Tax Compromise — January 2013

January 25, 2013

Dow Jones Average: 13,825
S&P 500 Index: 1,495


 

Tax Compromise

 

The U.S. Congress took the country over the fiscal cliff at midnight on December 31, 2012,
and then quickly opened a parachute on January 1st, to avoid a likely plunge in the economy
brought on by a shift in tax rates. The whole exercise was rife with political gamesmanship.
Most Republican office holders had taken the Grover Norquist pledge to never vote for a
tax increase. The Bush era tax cuts expired automatically on December 31st, 2012, which
temporarily reactivated the higher rates of the Clinton era tax code. By waiting until January
1, 2013 to address the tax issue, members of the House and Senate could claim that they
voted to restore the recently expired, Bush era tax cuts for 99% of Americans, while simply
taking no action on rates for the top 1% of taxpayers. Technically no legislators voted for
a tax increase, even though taxes on higher income Americans will be going up for the first
time in ten years.

The tax compromise agreed to by Congress and the President conformed quite closely
to the policy imperatives laid out by President Obama during the 2012 election. Federal
tax rates will go back to the Clinton era code of 39.6% for individuals earning $400,000
per year and joint filers reporting $450,000 or more in income. Rates will not change, but
taxable income will increase for those making over $200,000, as deductions will be limited
for that group (another Clinton policy that is coming back). Taxes on long-term capital gains
and dividends will go from 15 to 20 percent for those in the $400,000 and over bracket.
In addition there are a number of tax provisions passed as part of The Affordable Care
Act (popularly referred to as Obamacare) that take effect for the first time in 2013. These
special, health care related taxes will raise even more revenue from taxpayers reporting
more than $200,000 in income. Starting in 2013, this group will incur an additional 3.8%
tax on long-term capital gains and dividends, and a rise of .9% in the part of payroll taxes
designated for Medicare. While the Democrats succeeded in levying more taxes on wealthier
Americans, the Republicans took some consolation in seeing the Bush era tax cuts become
permanent for the vast majority of taxpayers. There is no expiration date this time built into
the new tax law, no more fiscal tax cliffs coming up in the future.

After all the brinkmanship the hard reality is that the tax compromise barely impacts the
Federal budget deficit. Wealthier taxpayers will feel the sting, about 70 billion dollars per
year collected in total from a couple million taxpayers. For some individuals the tax increase
could be in the millions. Unfortunately the extra revenue increase does little to close the one
trillion dollar, annual, budget deficit. The United States spends about 24 percent of GDP
(a measure of total economic output) on Federal programs, and only brings in 15 percent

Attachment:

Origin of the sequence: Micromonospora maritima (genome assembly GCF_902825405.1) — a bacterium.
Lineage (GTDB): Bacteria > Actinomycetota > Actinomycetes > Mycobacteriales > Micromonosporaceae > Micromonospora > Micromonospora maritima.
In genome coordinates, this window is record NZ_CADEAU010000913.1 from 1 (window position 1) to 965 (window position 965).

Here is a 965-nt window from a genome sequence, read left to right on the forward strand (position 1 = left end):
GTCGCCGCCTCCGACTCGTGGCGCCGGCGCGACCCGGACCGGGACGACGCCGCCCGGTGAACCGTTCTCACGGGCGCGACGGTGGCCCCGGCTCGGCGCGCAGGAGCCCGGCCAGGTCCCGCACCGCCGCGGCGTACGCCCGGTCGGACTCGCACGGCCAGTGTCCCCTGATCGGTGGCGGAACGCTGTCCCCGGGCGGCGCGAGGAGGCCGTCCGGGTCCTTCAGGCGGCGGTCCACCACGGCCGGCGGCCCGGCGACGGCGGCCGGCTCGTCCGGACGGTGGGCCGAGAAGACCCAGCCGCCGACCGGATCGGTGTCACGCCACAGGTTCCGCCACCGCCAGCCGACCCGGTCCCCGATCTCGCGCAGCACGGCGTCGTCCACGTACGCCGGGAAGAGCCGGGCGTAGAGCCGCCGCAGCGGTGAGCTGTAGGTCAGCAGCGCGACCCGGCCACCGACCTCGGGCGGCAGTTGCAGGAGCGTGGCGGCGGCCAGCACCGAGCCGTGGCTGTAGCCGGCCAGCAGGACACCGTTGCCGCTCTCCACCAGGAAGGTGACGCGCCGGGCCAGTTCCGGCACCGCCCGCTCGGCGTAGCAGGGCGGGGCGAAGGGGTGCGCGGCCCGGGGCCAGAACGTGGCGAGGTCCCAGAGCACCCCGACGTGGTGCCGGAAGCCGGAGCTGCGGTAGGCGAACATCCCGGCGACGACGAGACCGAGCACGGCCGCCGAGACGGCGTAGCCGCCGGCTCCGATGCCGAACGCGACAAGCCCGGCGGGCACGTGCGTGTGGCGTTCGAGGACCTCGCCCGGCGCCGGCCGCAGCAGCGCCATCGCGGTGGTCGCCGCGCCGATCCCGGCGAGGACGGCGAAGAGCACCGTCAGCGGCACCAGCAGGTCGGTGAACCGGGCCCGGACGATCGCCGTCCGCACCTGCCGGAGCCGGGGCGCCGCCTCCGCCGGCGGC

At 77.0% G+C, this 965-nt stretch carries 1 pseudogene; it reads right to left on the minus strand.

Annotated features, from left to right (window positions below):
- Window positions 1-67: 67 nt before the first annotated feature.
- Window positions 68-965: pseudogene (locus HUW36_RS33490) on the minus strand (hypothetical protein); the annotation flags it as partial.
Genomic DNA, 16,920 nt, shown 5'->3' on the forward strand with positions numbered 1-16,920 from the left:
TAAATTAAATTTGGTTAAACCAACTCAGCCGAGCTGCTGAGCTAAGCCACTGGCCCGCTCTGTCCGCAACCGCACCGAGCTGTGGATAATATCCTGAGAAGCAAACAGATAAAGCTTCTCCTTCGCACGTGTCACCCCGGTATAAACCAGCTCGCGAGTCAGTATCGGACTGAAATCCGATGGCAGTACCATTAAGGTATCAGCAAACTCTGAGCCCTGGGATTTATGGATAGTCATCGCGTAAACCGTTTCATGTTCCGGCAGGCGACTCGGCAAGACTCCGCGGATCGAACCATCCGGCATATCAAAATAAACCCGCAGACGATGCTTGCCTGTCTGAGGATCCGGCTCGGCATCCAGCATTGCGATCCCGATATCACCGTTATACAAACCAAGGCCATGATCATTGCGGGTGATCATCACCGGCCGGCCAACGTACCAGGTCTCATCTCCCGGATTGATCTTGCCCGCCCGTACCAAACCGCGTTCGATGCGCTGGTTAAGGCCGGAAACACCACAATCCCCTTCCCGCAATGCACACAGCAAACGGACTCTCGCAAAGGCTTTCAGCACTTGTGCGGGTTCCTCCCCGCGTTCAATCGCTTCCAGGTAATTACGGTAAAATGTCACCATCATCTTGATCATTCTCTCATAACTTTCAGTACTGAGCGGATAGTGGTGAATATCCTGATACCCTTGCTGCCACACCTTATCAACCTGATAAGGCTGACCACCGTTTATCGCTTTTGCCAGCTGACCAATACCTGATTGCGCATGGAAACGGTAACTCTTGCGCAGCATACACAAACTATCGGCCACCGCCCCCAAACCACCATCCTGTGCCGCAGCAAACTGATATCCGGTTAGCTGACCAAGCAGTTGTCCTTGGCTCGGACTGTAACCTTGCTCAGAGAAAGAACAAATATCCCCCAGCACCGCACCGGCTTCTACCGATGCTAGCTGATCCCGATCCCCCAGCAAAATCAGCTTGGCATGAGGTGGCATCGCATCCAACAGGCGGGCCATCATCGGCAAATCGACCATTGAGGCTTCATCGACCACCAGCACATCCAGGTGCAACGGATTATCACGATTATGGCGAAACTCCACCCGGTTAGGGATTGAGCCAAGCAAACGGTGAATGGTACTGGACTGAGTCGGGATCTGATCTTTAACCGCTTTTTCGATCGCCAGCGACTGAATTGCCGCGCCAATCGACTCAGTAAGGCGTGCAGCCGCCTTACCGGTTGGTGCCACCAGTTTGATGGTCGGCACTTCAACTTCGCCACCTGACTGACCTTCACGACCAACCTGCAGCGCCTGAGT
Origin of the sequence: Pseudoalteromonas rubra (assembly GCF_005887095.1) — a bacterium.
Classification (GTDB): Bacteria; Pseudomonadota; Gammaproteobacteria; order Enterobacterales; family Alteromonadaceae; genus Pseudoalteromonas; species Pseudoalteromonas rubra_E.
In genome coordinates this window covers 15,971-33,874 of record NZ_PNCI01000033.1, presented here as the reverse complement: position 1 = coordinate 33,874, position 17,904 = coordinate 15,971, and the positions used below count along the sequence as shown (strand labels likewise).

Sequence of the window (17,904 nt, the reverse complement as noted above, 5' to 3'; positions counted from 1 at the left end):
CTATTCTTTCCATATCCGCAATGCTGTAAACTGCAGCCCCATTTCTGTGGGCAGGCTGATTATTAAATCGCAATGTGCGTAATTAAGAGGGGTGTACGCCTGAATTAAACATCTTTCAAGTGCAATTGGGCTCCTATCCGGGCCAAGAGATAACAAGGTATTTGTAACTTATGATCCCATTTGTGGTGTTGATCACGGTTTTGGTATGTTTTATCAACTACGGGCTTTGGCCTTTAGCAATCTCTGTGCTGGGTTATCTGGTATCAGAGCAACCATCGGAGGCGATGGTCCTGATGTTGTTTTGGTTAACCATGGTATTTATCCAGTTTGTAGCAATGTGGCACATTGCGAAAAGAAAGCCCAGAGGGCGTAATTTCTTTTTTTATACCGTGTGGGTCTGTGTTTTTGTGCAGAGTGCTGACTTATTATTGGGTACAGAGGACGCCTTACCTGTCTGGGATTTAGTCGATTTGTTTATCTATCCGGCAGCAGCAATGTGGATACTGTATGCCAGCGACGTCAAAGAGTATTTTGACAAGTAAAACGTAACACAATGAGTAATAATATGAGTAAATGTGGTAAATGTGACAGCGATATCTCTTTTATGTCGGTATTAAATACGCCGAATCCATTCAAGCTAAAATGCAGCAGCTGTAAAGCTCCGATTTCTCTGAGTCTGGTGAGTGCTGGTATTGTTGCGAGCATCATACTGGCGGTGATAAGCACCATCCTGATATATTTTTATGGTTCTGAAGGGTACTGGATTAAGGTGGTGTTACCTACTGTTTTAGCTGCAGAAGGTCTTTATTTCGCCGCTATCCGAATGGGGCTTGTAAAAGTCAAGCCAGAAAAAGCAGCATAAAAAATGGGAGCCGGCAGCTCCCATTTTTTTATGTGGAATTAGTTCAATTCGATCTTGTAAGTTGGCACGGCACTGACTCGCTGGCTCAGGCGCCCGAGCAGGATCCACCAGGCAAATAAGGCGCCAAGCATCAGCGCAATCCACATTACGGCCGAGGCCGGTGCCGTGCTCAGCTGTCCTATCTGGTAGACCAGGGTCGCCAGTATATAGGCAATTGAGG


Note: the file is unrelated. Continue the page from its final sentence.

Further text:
of GDP in taxes to cover those outlays. The tax compromise narrowed the gap, but not by
much.

The Federal Government is caught between popular support for entitlement programs
and antipathy to higher taxes. The solution has been to increase Federal borrowing. As long
as the government can borrow trillions from U.S. citizens and foreign investors at virtually
no interest, it would appear to be a fairly painless solution. If investor demand for U.S.
Treasuries tapers off, the Fed steps in with printed money (actually electronic credit) and
buys the treasuries itself. The tax compromise, which barely dents the deficit, guarantees
that more debt will be needed to cover government spending for the foreseeable future.

Current Strategy

While the U.S. stock market got back on the rally track in 2012, it was very much a stealth
rally from our perspective. There was no dominant theme that drove prices higher, and few
stocks that stood out on an individual basis. Many stocks were flat on the year, while others
suffered steep declines. Different sectors of the market went in and out of favor quickly as
hedge funds and other big investors continually shifted gears. At times it seemed that stocks
were falling as much or more than they were rising. But when the dust had settled the Dow
Jones was up by about seven percent on the year, and the S&P 500 Index had gained sixteen
percent.

We had a hard time finding the keys to making money in the 2012 market. We prefer
markets that are thematic in nature, led by individual companies that stand out from the
pack. We look for companies that are undervalued and could gain 50% over a period of two
to three years. Our style is not well suited to a trading environment where winners are in a
state of constant rotation, and gains are relatively small, short-term, and fleeting. We will be
making some modest adjustments in our strategy for 2013, broadening the base of holdings
to capture more potential outcomes.

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